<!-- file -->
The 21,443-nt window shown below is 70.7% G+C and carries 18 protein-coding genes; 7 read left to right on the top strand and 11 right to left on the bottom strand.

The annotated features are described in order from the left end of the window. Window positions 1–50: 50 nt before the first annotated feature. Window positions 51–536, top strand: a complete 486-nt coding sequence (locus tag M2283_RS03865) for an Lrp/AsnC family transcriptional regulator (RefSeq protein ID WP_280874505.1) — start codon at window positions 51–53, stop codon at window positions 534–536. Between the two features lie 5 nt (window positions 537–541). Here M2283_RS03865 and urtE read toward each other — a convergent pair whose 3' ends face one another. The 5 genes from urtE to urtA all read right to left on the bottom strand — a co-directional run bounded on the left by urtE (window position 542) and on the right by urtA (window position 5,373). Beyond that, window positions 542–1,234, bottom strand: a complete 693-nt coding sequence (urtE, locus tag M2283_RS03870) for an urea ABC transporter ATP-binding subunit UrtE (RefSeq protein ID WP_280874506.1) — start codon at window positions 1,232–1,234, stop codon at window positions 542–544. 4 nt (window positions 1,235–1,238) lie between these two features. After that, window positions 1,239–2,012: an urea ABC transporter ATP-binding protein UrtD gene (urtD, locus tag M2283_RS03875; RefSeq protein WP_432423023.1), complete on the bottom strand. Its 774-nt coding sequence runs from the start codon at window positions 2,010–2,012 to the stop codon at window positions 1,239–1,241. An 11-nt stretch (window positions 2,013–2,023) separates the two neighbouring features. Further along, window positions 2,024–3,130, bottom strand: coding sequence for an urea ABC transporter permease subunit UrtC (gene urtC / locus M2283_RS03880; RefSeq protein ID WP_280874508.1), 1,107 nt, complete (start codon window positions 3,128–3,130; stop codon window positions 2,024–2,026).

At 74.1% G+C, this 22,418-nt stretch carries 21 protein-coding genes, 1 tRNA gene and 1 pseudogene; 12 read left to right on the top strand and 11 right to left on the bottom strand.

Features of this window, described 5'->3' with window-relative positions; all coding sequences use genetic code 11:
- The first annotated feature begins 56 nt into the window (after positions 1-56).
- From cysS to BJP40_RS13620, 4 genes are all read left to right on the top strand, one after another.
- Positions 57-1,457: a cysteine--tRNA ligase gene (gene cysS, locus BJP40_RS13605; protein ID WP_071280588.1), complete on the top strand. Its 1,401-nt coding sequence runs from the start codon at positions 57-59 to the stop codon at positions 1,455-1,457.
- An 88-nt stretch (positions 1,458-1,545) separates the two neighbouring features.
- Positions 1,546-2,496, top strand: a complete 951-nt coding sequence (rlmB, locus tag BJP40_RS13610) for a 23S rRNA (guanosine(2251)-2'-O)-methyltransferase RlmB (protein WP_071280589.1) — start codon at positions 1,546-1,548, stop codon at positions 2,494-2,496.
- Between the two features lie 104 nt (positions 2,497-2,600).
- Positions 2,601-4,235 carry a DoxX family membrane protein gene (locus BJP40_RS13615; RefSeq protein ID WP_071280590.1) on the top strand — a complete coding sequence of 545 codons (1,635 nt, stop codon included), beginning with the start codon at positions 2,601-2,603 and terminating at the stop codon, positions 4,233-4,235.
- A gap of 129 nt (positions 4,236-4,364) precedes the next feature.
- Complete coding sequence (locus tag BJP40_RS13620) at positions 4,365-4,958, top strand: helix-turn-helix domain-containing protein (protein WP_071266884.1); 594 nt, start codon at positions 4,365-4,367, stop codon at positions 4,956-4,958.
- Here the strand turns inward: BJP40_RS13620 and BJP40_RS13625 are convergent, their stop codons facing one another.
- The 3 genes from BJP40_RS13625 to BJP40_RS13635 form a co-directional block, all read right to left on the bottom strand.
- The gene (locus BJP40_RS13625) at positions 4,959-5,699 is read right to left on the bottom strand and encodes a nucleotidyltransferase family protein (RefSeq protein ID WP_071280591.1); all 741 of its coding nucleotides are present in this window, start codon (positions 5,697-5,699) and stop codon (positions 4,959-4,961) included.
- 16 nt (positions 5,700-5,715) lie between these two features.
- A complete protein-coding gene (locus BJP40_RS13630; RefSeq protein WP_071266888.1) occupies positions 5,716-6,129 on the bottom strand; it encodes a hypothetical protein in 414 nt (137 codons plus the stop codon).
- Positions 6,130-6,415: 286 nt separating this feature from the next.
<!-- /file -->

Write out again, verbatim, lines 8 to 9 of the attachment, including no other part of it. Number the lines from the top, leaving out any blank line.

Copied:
- An 88-nt stretch (positions 1,458-1,545) separates the two neighbouring features.
- Positions 1,546-2,496, top strand: a complete 951-nt coding sequence (rlmB, locus tag BJP40_RS13610) for a 23S rRNA (guanosine(2251)-2'-O)-methyltransferase RlmB (protein WP_071280589.1) — start codon at positions 1,546-1,548, stop codon at positions 2,494-2,496.